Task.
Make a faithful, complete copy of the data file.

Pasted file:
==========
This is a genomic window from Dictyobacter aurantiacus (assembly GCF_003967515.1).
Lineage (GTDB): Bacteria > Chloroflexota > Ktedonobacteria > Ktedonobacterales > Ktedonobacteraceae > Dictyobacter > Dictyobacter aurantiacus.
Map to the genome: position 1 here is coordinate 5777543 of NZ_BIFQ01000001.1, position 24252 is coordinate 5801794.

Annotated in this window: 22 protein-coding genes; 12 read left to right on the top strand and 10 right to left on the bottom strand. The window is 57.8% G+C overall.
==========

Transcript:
This is a genomic window from Dictyobacter aurantiacus (assembly GCF_003967515.1).
Lineage (GTDB): Bacteria > Chloroflexota > Ktedonobacteria > Ktedonobacterales > Ktedonobacteraceae > Dictyobacter > Dictyobacter aurantiacus.
Map to the genome: position 1 here is coordinate 5777543 of NZ_BIFQ01000001.1, position 24252 is coordinate 5801794.

Annotated in this window: 22 protein-coding genes; 12 read left to right on the top strand and 10 right to left on the bottom strand. The window is 57.8% G+C overall.